Results also showed that the lower the education level and income, the greater the probability of the late diagnosis of this population, because they tend to be less informed about the disease and its risk factors, as they have less access to information. Therefore, it is fundamental to know the socioeconomic profile of cancer patients, with an expanded and differentiated view, by assisting and studying them, because it is believed that in the populations of patients with more vulnerable socioeconomic conditions the difficulties may have even more serious consequences on the outcome of the disease.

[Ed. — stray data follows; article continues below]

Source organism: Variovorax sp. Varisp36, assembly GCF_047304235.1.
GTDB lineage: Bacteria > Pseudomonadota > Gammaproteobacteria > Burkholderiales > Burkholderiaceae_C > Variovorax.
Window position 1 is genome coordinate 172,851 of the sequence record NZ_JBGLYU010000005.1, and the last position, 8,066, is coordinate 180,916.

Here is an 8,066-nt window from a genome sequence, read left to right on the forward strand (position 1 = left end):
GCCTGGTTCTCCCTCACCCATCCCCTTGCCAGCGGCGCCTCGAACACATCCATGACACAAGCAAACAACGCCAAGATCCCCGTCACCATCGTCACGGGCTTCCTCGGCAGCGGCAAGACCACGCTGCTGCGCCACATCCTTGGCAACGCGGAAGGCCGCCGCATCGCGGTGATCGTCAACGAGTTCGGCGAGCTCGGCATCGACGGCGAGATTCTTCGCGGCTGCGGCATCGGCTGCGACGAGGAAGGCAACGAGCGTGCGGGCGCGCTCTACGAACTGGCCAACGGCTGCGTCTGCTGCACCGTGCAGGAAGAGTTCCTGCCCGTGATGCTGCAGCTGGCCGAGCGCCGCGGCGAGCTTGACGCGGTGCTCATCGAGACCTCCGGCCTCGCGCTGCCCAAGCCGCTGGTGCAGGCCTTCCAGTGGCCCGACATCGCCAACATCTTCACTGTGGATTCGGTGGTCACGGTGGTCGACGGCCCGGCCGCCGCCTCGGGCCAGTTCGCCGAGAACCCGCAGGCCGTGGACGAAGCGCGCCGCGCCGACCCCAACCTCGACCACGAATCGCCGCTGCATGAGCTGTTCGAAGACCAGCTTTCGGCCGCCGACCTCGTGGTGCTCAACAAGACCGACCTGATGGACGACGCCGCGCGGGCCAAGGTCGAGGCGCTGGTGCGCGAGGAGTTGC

The results of this research corroborate with data found in the literature, in which the improvement in patients’ QoL may occur inasmuch as health professionals adopt methods to prevent side effects of the treatment, thus avoiding and controlling these effects. Health professionals must also adhere to effective complementary treatments that may help patients to better cope with the disease and treatment. However, the results of this study should be interpreted with caution, since the sample size is small, and it cannot be generalized for all the population under chemotherapy treatment.